On the 24th and 25th March, just over two months ahead, the All Wales Convention will be visiting Powys. What it will be doing on the 24th isn’t entirely clear but on the 25th the convention will be gathering evidence from voters, you and I, on whether we think the National Assembly should have full law making powers. This would appear to mean a parliament similar to that of Scotland, and will presumably include the power to vary the tax regime.
Now I have long been in favour of devolved government for Wales within a federal United Kingdom, indeed it was this notion that first attracted me to become a member of the Welsh Liberal Party in the late 1960s. Like many others living in Wales at that time we needed to dilute the power of Westminster over the regions and we sought to ensure that the regions, including of course, Wales, Scotland and Northern Ireland got a fairer share of central government spending and jobs. However, 40 years on I am less convinced.
Firstly, a federal United Kingdom hasn’t happened and, after the monumental John Prescott cock up over the campaign for a regional assembly in the North East of England a few years ago, a federal United Kingdom looks less likely than ever.
Secondly, although certain government offices have been relocated to the regions, for example, in Wales we have had the DVLC at Swansea and Companies House has moved to Cardiff, these sorts of jobs remain just as much at risk as they were when they were located in London given recent Government and opposition rhetoric on slashing public expenditure. The only difference is that the impact of cutting Government jobs in Wales is much greater than the impact this would have on London and the “home counties”.
Thirdly, there is the performance of the National Assembly itself over the decade or so of its existence. Frankly, I am less than impressed. From the perspective of rural Wales, Cardiff appears to have done very well out of devolution, certainly the transformation of Tiger Bay into Cardiff Bay has regenerated that area beyond all recognition. However, the rest of Wales continues to struggle economically.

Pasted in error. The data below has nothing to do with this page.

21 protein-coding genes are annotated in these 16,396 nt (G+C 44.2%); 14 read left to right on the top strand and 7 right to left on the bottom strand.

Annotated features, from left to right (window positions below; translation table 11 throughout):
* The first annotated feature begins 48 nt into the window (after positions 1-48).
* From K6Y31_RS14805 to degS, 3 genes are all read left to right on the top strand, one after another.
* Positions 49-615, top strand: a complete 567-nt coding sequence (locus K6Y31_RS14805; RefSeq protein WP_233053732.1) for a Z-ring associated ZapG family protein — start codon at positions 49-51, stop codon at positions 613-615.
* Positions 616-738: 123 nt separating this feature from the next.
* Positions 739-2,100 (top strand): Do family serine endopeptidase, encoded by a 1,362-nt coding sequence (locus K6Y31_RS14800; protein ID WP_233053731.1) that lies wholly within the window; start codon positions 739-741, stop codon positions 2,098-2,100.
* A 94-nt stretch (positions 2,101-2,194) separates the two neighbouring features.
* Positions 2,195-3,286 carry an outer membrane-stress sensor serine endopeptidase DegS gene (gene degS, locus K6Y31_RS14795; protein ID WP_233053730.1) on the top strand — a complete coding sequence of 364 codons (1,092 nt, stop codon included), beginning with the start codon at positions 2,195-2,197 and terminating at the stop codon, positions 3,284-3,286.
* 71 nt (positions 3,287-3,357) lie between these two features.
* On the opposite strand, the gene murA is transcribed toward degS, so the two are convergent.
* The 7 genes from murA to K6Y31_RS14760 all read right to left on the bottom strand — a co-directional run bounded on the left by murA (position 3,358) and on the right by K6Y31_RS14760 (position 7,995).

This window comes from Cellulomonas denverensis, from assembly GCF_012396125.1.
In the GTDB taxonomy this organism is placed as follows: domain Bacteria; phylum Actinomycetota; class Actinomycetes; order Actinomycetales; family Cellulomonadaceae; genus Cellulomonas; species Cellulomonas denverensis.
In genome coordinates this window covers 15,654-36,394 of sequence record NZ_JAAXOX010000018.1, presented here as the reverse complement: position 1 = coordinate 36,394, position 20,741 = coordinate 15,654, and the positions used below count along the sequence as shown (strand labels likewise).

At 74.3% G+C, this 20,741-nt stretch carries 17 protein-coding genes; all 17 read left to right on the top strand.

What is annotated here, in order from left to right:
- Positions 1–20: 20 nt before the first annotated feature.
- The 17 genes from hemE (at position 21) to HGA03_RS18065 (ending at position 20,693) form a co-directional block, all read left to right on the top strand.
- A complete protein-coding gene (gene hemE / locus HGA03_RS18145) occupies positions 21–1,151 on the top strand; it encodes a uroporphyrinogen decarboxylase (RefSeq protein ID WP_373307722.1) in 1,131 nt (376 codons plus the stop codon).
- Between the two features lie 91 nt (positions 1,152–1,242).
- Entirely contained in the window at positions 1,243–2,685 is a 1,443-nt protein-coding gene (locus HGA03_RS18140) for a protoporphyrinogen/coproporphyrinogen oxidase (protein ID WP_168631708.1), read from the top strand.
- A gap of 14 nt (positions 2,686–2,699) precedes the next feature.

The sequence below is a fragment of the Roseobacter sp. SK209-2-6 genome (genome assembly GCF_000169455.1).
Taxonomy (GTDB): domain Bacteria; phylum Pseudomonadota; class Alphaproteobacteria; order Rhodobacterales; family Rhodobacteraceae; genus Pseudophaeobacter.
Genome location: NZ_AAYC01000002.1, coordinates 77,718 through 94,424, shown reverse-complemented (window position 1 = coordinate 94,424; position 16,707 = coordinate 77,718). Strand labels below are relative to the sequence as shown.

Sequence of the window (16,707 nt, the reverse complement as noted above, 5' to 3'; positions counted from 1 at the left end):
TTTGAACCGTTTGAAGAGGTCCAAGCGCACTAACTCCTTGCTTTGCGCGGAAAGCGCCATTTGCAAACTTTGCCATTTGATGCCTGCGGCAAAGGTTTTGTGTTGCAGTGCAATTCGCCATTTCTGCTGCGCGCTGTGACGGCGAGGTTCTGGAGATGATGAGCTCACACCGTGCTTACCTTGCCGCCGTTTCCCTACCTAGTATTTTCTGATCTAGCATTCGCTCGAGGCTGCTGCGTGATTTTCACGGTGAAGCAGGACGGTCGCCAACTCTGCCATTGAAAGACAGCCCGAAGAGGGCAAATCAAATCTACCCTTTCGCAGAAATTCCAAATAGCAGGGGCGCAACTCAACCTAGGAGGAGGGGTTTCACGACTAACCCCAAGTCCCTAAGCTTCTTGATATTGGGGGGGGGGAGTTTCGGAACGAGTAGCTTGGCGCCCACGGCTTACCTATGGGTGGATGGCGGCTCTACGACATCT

Is Wales a more cohesive nation since devolution? I guess the jury is out on this, but here in Powys, because we continue to have to rely on English hospitals for much of our acute care, because our arts venues and organisations are struggling to provide even a modicum of culture given the lack of decent funding, and because our local authority is gradually being forced to succumb to pressure to close schools and cut frontline services because of inadequate support from the Welsh Assembly Government, I detect a groundswell of resentment against further powers for the National Assembly building up. There is now a widespread acceptance of the notion that we are suffering from too much government and that government isn’t delivering, at least, not for the people of Powys.
No doubt all this will be aired on the 25th March and Sir Emyr Jones Parry and his team will be appraised of the feelings of the people of Powys. I may be unduly pessimistic, but I don’t think that there will be much support for further law making powers for Wales. From our perspective, Cardiff is as remote as London and therein lies the problem.